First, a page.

Are you constantly telling your employees to put their cell phones away? Cell phone use by employees on work time has the potential to impact your bottom line through poor customer service and a decrease in productivity. Not to mention the disruptions from loud ringtones and personal conversations, which can frustrate other employees as well as your customers. In this age of endless connectivity, most people use their personal cellphones occasionally at work, while on the other hand, they can recall a time when they’ve waited to be served by someone distracted by their phone. So, where does the balance lie for employers who must weigh safety and customer service concerns, but also want to create an environment where workers don’t feel policed?
As a society, we know we have become attached to our phones. To combat this, some employers have imposed hard rules on the use of cell phones in the workplace by banning cell phone use all together. Other employers have found ways to allow cell phone use and have it benefit their businesses, such as allowing videos and pictures of their business to be shared and posted on their social media for advertising, but this does not apply to all employers. As to what is the right choice, that is up to you. Most governments are remaining silent on the issue of cellphone use, leaving it up to employers to decide what is appropriate in their own workplaces. Either way, a written policy that employees must read, and sign is crucial to enforcing cell phone use in the workplace. When you verbally issue rules or don’t have a written document, you give employees the opportunity to interpret the rules or claim that they never received them. A detailed policy written in clear, straight-forward language that outlines all rules and potential disciplinary actions is less open to interpretation and protects your business. But keep in mind, whatever policy you create, your management must follow as well.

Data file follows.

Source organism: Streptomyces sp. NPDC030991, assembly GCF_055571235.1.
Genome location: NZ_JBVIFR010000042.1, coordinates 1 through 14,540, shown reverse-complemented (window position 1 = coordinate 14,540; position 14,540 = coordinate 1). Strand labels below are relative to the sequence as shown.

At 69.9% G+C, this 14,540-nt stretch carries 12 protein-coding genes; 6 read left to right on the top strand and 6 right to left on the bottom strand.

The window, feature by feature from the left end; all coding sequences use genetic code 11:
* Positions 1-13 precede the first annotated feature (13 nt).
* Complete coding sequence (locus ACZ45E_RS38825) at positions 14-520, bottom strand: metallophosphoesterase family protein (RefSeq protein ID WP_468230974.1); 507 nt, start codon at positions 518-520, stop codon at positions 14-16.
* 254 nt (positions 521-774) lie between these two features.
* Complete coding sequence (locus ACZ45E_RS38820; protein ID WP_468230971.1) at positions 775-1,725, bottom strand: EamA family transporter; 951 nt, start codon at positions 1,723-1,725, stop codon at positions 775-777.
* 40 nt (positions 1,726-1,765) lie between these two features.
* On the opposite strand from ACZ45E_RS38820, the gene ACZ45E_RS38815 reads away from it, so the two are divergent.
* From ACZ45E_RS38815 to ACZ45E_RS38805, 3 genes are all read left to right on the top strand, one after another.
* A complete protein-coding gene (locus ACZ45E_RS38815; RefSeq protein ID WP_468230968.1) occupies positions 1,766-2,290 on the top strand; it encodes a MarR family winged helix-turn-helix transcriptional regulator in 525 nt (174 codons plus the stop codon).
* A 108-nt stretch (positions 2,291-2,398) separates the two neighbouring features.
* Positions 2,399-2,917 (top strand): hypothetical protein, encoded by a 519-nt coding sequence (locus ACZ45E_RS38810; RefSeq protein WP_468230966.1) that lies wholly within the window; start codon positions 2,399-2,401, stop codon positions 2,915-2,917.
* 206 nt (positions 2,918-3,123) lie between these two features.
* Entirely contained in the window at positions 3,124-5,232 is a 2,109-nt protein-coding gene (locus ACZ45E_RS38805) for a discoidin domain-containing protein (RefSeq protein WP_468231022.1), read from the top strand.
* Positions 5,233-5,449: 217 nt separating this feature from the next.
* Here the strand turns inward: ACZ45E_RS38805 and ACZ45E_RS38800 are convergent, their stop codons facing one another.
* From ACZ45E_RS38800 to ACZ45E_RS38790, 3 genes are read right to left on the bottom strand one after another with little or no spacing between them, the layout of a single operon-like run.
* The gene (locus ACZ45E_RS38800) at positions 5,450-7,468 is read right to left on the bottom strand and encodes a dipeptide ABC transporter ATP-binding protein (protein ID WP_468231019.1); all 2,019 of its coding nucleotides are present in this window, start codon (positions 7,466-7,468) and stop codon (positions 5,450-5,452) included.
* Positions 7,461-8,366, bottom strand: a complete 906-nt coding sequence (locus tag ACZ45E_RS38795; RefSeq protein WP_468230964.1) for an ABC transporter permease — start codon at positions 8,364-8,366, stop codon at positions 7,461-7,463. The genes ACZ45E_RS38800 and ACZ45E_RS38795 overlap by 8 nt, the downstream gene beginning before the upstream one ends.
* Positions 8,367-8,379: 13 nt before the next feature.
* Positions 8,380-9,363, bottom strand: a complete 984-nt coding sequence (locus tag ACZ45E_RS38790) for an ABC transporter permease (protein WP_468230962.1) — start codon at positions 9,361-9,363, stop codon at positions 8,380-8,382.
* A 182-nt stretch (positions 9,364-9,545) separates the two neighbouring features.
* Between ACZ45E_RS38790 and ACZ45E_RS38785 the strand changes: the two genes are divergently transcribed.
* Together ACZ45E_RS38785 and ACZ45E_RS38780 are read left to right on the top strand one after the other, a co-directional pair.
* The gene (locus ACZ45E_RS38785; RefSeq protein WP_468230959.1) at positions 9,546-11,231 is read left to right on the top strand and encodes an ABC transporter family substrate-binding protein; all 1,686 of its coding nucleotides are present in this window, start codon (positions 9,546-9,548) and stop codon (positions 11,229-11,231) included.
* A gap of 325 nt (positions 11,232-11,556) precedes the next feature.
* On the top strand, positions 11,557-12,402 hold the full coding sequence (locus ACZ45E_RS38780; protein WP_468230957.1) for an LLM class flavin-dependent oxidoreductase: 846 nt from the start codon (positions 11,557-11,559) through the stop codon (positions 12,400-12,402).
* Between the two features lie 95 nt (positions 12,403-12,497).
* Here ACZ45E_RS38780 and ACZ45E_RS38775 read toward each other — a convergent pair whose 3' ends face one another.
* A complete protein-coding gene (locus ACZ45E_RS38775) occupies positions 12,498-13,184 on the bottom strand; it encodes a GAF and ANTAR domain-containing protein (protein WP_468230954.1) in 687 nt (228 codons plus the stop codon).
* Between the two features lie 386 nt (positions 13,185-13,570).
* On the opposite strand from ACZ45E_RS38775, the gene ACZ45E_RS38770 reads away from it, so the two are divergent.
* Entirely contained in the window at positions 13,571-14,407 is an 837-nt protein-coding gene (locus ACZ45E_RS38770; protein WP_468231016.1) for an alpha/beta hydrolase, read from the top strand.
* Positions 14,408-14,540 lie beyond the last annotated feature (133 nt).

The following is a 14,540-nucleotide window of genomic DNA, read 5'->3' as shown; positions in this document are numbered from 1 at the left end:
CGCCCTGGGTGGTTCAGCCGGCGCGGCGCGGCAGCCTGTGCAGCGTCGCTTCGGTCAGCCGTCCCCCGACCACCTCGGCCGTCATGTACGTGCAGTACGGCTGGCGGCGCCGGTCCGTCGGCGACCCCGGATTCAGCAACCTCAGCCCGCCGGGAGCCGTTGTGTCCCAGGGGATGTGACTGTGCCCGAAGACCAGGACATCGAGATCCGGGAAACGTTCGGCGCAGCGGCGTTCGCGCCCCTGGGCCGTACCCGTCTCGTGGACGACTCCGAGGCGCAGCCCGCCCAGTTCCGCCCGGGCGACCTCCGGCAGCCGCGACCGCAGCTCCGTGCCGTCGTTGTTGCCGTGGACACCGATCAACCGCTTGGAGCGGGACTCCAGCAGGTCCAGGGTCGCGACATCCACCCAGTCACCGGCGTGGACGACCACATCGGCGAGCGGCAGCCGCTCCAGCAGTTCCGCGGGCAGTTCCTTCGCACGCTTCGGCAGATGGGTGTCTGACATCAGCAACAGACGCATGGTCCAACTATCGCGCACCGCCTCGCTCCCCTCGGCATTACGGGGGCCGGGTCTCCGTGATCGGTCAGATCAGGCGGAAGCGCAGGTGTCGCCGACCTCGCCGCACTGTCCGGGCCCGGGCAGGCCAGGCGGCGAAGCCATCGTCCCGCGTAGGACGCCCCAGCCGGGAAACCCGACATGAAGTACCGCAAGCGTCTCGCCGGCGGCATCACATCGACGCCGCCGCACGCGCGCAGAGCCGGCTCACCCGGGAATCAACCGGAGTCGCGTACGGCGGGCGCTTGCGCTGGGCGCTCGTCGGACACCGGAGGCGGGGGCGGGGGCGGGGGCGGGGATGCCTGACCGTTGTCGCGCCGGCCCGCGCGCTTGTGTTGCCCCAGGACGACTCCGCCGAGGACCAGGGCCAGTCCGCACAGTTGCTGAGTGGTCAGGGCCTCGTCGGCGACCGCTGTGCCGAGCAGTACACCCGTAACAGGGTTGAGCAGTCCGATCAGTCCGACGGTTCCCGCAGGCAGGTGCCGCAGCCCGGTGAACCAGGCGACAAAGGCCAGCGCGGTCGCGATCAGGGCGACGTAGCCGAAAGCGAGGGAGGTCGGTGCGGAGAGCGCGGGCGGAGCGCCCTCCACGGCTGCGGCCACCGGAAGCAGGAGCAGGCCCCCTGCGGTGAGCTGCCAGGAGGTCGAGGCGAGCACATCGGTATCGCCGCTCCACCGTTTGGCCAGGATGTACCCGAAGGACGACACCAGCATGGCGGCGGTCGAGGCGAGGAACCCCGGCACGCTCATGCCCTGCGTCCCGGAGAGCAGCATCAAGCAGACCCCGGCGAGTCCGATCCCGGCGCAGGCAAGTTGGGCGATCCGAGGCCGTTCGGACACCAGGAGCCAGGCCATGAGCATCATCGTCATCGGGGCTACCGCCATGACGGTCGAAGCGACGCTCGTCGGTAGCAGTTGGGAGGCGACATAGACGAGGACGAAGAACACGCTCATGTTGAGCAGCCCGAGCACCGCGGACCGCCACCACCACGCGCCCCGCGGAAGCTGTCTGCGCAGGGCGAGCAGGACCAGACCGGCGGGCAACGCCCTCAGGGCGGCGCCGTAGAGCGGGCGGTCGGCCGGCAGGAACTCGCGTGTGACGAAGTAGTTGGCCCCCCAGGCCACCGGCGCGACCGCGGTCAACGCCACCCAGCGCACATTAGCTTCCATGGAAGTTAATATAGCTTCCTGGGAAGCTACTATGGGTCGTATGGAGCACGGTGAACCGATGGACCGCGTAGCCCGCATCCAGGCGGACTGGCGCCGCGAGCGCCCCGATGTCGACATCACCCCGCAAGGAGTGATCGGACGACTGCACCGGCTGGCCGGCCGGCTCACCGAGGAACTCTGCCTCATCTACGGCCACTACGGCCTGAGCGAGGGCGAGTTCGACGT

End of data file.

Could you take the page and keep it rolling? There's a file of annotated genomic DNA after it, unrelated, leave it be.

Some ideas that you could use with regards to cell phone use are:
Set specific rules to allow cell phones to only be used for business-related practices. For example, if you work in hairdressing, allow staff to post pictures of their work on their social media accounts and respond to booking requests and work emails only.
Offer a short break each hour, not unlike a smoke break, for staff to go to a separate area to check their phones.
Allow employees to give their work phone number to their families so they can still be reached quickly in emergencies.
Setting boundaries such as usage limitations by limiting personal usage to breaks, non-business meals and emergencies.
Issuing a cell phone ban on the entire premises or only in certain areas.
No personal cell phone use if driving company vehicles. This goes without saying as it is illegal without a handsfree device but should be included.
If an employee breaks the rules, it is important to follow-through with disciplinary action. It shows the employee and the rest of your staff that you’re committed to your policy. Your employees will be less likely to break the rules if they know that you are enforcing the consequences. Using reminders, such as posting copies of your policy and hanging signs in areas where you permit or ban cell phone usage will make it difficult for employees to forget or claim ignorance when they break the rules.